- Ben Goessling, ESPN Minnesota Vikings reporter
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- Jordan Johnson (@J_John23) June 20, 2014
@GoesslingESPN: Good morning everyone. We're going to get right into it, with what I expect will be the biggest storyline of training camp. Jordan, in the scenario you laid out, I've got to think Matt Cassel gets the nod over Teddy Bridgewater; his experience has to put him over the edge in the event the two quarterbacks' performances are similar. To me, there's no reason to put Bridgewater on the field Sept. 7 against the St. Louis Rams unless he's made it clear he's the better choice. Otherwise, start the year with Cassel, see if he can get you through a rough early stretch of the schedule and give Bridgewater the extra time to get ready. I think it's very possible Bridgewater wins the job; I just don't see a reason to force him in there unless he's made it clear he's the best choice.
— Jason Fairbairn (@BigMickFair) June 20, 2014
@GoesslingESPN: Next week, the Vikings should get the findings of an independent investigation into former punter Chris Kluwe's allegations against special teams coordinator Mike Priefer. The investigation dragged on longer than anyone had planned -- in large part, from what I've heard, because some people were reluctant to participate at first -- but in some ways, it worked out perfectly for the Vikings. The team will get the findings with many players out of the building, away from the media and in the safe haven of their summer vacations. If the Vikings decide to make the report public (likely after consultation with the NFL), they might choose to release it somewhere around the Fourth of July, when attention on the NFL might be at a relative low point. Funny how that stuff works out, isn't it? If the report shows corroborating evidence of Kluwe's allegations that Priefer made homophobic remarks, and if the Vikings decide to discipline Priefer, the situation could become a problem in the weeks before training camp, but short of that, I don't see it being a big distraction.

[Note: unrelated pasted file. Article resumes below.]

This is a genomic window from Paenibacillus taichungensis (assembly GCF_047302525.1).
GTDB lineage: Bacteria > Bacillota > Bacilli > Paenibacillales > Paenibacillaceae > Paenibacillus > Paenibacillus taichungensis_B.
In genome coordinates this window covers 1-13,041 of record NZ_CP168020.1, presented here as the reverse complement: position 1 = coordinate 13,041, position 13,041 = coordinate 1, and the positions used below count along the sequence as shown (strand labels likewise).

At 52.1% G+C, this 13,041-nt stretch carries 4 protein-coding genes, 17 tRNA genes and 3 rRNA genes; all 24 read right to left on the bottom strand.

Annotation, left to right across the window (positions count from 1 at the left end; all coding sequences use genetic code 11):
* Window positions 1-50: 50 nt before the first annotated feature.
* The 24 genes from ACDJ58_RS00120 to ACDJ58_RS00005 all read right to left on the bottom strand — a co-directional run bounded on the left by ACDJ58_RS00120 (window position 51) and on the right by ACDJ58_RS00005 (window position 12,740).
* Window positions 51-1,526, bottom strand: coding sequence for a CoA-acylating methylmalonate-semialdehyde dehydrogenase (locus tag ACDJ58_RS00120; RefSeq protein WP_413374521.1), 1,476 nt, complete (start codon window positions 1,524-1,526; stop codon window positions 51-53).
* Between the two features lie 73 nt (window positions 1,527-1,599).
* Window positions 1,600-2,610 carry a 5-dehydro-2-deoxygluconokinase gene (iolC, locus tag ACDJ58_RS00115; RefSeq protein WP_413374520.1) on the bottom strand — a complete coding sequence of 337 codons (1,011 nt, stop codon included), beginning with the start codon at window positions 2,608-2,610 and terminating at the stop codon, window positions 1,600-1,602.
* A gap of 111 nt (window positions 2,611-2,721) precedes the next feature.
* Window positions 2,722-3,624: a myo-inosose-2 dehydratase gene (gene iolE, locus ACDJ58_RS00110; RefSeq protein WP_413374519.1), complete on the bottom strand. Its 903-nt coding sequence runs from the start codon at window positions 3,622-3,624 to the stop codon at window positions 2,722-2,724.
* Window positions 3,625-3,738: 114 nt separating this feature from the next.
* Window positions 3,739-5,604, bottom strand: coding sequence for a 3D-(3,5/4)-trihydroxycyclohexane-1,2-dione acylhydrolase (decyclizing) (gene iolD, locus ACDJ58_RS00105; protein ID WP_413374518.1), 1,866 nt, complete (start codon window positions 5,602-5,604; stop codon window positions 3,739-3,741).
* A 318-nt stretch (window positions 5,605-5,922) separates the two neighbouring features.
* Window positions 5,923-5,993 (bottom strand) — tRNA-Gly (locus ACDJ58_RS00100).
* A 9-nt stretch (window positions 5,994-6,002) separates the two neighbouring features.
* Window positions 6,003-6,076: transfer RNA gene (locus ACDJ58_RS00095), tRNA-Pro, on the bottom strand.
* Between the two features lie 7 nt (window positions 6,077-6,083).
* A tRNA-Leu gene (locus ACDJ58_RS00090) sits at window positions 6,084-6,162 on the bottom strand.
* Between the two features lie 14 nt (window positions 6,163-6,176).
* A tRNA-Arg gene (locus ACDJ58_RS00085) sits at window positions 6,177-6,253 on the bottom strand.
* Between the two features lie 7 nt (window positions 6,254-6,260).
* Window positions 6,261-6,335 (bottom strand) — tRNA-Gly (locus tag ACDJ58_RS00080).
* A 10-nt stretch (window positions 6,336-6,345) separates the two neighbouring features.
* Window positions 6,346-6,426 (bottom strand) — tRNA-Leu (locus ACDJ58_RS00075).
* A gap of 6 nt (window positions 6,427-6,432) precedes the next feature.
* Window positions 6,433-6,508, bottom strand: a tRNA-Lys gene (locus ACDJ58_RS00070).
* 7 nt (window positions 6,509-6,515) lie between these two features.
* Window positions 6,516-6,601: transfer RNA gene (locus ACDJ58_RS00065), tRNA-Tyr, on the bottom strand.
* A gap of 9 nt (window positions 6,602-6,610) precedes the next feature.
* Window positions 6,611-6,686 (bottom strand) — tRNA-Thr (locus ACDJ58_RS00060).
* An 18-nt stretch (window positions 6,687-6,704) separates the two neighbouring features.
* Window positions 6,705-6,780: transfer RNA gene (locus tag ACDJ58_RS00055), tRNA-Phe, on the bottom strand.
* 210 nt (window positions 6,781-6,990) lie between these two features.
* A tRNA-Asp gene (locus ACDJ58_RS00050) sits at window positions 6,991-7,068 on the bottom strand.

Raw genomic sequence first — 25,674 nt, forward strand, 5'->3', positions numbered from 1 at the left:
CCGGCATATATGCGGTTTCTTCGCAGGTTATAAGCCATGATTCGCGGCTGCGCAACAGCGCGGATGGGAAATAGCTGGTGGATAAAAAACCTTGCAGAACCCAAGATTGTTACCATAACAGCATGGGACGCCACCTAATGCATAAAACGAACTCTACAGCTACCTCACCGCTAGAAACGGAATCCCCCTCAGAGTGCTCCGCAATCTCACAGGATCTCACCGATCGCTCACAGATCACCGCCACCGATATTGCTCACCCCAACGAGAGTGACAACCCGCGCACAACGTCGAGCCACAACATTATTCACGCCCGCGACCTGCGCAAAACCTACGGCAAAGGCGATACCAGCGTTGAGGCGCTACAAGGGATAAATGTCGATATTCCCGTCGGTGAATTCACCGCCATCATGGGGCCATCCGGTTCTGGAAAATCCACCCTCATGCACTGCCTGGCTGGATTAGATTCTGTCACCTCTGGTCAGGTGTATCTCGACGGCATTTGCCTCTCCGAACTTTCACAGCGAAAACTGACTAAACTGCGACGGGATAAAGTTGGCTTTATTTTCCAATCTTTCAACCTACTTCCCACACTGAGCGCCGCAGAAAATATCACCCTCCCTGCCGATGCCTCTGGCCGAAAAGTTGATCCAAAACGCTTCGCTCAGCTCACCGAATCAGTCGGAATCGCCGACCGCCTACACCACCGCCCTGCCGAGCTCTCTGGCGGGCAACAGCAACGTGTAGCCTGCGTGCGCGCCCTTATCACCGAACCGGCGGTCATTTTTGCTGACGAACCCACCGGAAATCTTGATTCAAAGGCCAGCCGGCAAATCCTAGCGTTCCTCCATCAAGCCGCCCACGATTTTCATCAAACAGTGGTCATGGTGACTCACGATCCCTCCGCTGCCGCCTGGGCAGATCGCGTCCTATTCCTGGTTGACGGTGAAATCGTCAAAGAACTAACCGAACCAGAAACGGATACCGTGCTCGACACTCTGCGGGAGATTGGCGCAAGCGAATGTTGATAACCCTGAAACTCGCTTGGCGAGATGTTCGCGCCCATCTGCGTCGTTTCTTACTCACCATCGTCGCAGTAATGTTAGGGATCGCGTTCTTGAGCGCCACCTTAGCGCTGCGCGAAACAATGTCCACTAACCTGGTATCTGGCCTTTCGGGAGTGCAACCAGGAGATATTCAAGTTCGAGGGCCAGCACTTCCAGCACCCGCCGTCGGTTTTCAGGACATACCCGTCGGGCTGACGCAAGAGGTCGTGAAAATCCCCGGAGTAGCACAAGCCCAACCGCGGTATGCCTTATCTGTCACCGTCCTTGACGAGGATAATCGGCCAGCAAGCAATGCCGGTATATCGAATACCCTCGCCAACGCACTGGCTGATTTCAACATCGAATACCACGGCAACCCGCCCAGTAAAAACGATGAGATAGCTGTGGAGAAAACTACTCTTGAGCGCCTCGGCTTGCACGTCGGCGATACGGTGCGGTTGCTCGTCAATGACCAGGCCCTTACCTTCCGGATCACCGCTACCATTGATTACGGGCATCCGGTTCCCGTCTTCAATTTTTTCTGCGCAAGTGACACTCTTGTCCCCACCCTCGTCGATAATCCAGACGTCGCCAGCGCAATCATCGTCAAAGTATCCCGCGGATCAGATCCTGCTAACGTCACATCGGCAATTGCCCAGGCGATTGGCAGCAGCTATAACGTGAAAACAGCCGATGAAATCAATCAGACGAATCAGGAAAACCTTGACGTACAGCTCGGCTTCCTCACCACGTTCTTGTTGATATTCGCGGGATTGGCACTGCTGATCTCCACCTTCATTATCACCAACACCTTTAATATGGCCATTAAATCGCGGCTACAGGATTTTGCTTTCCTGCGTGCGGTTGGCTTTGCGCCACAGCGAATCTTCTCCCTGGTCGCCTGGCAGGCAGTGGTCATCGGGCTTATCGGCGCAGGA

— Arif Hasan (@ArifHasanNFL) June 20, 2014
@GoesslingESPN: We only got to see Barr for three days during the Vikings' mandatory minicamp, of course -- he was finishing school during the Vikings' organized team activities -- but it was clear early that the team plans to move him around quite a bit. He was lined up at strong-side linebacker, saw time with Chad Greenway in the first-team nickel defense and lined up as an edge rusher on a few occasions, which at one point led the Vikings to drop Brian Robison into coverage while Barr rushed from the left end spot. The rookie has impressive edge rush speed and looked like he already had a functional swim move. He'll have to develop a number of moves and strategies to beat offensive tackles, but he could open up new wrinkles for the Vikings' defense, particularly when you consider that Everson Griffen has dropped into coverage before and Robison started his college career as a linebacker. Especially in the first few weeks of the season, unpredictability could be an effective weapon for the Vikings' defense.
— David Westman (@DavidDWestman) June 20, 2014
@GoesslingESPN: This is traditionally the slowest time of the year in the NFL, largely because it's the one concentrated chunk of time where coaches and executives get away for a little vacation. Coaches are still able to contact players, and Mike Zimmer said this week the Vikings' coaches will send players short messages, reminding them to keep working out and getting ready for training camp. But many players return home, to be with their families and take advantage of the last few weeks of down time before they're scheduled to report for training camp on July 24. Zimmer said he plans to take vacation time, too, returning to his ranch in northern Kentucky, making a trip down to Dallas and heading to Naples, Florida, to see his parents. He said Thursday he'd miss the players -- though he didn't plan to tell them that. The biggest concern for coaches this time of year is that players stay out of trouble and stay in shape, ready to get to work once training camp begins. But in what's become a year-round job, the time between minicamp and training camp provides a brief respite for many of the people involved in running a football team.
We'll wrap up this edition of the mailbag there. Thanks for all the great questions -- we got quite a stockpile of them this week, so I might tackle a few more of them in another edition of the mailbag early next week. Talk to you then!
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